It has been almost 3 months since Covid-19 closed schools across the nation. In this unprecedented time, it is hard to predict the long-term effects this pandemic will have on the education of our children and teens. What we can do is look at previous research and make a plan based on what is already known. Previous research suggests that summer programming is in order for those students with substantial learning loss due to the Covid 19 spring school closures.
In a brief published by NWEA Research, Drs. Megan Kuhfeld and Beth Tarasawa looked to past research on the effects of seasonal learning in an attempt to offer some insights into the possible effects this pandemic will have on reading and math retention over the summer. The research showed three consistent trends: 1. Achievement typically slows or declines over the summer, 2. Declines tend to be steeper in math than for reading, and, 3. The extent of learning loss increases for upper grades. This is referred to as the “Summer Slide.” Kuhfeld and Tarasawa anticipate that “Summer Slide” will be steeper this summer than in a typical year. To combat this summer learning loss, Kuhfeld and Tarasawa suggest that all families, regardless of financial need, must have access to digital materials and electronic resources to support their students’ learning.
Andre Perry, writing on the Hechinger Report website, offers a different perspective. He advocates for more than resources, suggesting universal summer school as the primary solution. According to Perry, the first step is to accept schooling as a part of the summer experience. He urges districts to be brave in their use of funds in order to pay educators to teach during the summer. Collective bargaining agreements need to be modified to allow schools to remain open. Resources should be mobilized to families in addition to mandatory summer school.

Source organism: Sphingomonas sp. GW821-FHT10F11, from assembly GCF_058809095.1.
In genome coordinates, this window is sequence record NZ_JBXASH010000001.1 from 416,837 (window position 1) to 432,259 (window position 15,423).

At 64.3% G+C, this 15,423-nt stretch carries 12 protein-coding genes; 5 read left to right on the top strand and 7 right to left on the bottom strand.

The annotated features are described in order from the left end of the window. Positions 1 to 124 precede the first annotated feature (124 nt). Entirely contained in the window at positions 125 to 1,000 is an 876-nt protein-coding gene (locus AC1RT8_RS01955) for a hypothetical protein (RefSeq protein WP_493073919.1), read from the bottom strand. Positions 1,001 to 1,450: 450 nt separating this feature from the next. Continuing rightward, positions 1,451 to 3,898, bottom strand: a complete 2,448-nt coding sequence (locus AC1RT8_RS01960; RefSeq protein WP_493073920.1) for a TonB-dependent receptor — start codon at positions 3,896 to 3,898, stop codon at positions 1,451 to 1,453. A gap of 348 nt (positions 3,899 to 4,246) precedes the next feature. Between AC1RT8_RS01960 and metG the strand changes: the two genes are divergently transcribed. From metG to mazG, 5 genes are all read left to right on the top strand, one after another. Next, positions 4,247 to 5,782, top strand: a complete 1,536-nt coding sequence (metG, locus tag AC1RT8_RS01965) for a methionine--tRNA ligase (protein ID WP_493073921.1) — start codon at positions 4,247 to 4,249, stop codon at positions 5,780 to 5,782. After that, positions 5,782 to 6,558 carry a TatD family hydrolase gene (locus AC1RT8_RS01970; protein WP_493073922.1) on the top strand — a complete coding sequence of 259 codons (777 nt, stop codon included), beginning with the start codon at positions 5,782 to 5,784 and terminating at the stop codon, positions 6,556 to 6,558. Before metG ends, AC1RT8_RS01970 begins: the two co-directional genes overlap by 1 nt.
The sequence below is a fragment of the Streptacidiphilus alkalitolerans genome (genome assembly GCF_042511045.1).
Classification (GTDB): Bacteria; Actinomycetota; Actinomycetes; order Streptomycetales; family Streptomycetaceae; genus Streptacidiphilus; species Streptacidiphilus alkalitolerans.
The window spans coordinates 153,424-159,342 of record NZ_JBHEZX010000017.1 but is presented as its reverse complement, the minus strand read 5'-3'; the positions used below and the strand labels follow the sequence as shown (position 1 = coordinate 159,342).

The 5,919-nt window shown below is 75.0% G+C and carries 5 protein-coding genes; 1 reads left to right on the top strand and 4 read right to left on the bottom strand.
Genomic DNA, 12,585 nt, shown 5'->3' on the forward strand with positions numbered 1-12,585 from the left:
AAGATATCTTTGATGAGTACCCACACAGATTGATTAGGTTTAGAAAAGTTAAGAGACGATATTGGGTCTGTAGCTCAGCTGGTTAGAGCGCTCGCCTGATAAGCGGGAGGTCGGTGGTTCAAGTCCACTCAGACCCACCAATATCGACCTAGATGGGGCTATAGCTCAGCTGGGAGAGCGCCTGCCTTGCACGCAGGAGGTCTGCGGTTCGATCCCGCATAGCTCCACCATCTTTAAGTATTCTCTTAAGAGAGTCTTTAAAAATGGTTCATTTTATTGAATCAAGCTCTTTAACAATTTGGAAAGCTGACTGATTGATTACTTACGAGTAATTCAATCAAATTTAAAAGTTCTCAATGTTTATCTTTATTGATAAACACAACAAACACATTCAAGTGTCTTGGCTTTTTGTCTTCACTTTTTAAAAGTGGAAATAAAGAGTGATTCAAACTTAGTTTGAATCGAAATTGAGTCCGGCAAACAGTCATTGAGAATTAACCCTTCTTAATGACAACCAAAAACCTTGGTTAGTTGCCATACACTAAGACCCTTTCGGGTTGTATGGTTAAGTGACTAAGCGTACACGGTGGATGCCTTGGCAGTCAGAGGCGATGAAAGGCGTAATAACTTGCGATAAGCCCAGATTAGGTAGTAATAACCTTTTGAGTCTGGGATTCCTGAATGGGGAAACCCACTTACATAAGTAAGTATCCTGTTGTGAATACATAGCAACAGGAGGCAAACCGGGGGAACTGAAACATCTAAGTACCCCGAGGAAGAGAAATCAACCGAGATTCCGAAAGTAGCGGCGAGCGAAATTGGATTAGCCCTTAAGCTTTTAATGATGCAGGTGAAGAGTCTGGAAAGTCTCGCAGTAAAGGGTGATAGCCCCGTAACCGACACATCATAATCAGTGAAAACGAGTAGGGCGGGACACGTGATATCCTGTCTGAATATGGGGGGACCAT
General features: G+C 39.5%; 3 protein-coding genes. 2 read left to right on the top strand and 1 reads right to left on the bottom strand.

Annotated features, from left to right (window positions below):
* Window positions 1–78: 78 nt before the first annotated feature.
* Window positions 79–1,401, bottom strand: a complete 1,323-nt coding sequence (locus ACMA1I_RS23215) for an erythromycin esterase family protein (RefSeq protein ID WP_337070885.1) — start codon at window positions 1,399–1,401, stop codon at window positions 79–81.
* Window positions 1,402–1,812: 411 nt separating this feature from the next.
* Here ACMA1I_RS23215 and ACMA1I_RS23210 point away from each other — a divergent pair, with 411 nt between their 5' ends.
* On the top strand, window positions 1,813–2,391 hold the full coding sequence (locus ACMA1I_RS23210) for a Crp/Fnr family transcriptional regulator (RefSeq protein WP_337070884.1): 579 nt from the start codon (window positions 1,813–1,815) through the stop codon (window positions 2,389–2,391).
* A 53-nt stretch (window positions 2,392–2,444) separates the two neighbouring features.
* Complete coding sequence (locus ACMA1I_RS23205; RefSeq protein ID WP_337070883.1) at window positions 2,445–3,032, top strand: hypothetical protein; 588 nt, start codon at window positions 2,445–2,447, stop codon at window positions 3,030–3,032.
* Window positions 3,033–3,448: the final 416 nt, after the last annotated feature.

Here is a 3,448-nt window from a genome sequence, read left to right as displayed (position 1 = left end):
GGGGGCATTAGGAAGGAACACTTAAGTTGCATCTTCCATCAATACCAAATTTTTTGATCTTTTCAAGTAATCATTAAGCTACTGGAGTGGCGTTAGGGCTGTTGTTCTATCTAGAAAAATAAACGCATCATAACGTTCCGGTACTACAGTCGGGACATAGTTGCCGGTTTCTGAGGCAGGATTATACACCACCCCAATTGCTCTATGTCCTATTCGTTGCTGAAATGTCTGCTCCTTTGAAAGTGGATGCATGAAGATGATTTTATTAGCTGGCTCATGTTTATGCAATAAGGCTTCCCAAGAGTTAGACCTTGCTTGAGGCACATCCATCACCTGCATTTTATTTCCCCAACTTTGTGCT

Our Demonstrated Success team agrees with both Perry and Drs. Kuhfeld and Tarasawa that summer learning is a must. We advocate that educators first identify those students that have shown the greatest learning loss, then, regardless of whether or not a student has an IEP, offer small, in-person, instructional sessions that run for 2-3 hours, and have no more than 8-10 students per session. Unified arts can be integrated into these sessions to increase engagement and support social and emotional health for these at risk students. School social workers and counselors can be present to provide triage to students and families. In addition, for all families, schools should offer virtual resources and 1-on-1 virtual support through zoom throughout the summer. Funding these interventions should take high priority when districts are utilizing funds received through the CARES Act.
Distance learning has been challenging for teachers as well as students. For many teachers, what they love most about teaching has been compromised this spring. They are feeling burnt out and bereft. Bringing small groups of students into school for summer instruction can serve to inspire staff as well as support students and families. Having students in front of them can help teachers to reignite their passion prior to facing the challenges of the 2020-21 school year.